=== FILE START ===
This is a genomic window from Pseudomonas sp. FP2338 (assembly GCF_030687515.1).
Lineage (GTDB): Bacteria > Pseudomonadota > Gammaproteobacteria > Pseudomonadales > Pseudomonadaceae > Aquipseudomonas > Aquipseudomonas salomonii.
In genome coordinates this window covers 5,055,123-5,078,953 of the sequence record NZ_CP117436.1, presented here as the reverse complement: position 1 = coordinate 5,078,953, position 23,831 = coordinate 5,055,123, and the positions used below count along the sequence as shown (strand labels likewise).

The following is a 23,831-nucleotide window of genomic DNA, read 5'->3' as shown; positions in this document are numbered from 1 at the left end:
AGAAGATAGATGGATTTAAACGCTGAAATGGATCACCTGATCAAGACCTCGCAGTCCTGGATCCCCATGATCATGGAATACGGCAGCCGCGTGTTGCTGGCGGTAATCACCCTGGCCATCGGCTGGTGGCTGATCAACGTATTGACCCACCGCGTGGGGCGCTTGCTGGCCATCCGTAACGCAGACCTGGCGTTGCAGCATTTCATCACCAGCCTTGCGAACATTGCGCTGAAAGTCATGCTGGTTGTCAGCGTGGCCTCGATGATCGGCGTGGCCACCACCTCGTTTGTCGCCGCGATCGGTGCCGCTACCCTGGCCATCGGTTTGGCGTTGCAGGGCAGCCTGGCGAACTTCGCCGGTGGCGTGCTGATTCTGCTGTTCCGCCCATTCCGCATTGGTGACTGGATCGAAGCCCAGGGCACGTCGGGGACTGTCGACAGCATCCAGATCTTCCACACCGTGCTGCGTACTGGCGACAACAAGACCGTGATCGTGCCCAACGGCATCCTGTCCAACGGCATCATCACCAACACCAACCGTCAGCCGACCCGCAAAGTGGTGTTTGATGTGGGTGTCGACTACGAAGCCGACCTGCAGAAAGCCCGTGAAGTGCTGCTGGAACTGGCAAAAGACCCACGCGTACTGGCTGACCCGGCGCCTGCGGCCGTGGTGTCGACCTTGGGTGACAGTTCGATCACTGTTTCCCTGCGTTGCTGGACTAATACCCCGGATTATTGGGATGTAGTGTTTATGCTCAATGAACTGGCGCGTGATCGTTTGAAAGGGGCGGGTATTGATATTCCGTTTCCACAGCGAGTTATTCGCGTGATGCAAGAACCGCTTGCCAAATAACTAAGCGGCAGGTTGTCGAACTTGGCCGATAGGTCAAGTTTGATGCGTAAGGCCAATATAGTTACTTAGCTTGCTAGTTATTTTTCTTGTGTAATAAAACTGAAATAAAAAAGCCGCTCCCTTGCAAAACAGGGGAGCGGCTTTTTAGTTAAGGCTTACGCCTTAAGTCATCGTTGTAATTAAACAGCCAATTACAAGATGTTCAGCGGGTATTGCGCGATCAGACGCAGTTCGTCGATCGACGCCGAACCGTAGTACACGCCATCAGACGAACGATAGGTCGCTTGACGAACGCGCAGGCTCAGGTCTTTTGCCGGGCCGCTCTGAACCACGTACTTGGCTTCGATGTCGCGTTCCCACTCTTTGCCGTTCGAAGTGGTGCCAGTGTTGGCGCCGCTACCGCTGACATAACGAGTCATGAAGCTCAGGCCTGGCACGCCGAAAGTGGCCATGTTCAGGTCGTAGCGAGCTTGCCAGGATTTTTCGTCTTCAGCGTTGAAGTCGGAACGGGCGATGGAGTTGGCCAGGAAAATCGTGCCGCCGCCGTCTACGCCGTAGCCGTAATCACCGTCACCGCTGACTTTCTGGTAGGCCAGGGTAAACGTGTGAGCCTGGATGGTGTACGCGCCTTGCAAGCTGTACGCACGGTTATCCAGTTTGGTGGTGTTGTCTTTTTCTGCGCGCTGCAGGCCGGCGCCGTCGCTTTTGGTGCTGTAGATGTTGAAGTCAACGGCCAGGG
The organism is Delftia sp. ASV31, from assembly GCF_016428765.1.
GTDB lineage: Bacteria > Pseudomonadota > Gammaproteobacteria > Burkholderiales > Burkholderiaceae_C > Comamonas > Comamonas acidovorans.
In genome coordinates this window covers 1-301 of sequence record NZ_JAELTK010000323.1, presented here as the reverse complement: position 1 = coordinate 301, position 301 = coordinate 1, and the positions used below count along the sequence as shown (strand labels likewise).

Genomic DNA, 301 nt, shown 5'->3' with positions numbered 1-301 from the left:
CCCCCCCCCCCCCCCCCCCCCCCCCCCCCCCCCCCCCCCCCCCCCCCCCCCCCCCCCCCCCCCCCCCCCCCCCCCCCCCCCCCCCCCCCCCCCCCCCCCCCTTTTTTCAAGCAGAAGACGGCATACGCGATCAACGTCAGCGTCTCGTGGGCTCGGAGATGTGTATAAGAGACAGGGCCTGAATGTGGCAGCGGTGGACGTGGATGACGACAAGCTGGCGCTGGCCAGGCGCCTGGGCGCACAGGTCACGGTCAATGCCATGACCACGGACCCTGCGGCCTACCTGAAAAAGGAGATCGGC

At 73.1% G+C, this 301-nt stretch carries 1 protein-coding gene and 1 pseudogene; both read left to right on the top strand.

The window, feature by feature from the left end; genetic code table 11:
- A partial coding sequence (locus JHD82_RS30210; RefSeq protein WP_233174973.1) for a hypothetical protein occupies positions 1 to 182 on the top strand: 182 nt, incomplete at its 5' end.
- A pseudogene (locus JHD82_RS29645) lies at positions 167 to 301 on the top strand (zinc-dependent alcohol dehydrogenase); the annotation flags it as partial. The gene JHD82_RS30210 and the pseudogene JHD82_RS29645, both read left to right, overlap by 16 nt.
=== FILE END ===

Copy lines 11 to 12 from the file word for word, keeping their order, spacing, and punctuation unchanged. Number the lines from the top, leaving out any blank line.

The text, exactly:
At 73.1% G+C, this 301-nt stretch carries 1 protein-coding gene and 1 pseudogene; both read left to right on the top strand.

The window, feature by feature from the left end; genetic code table 11: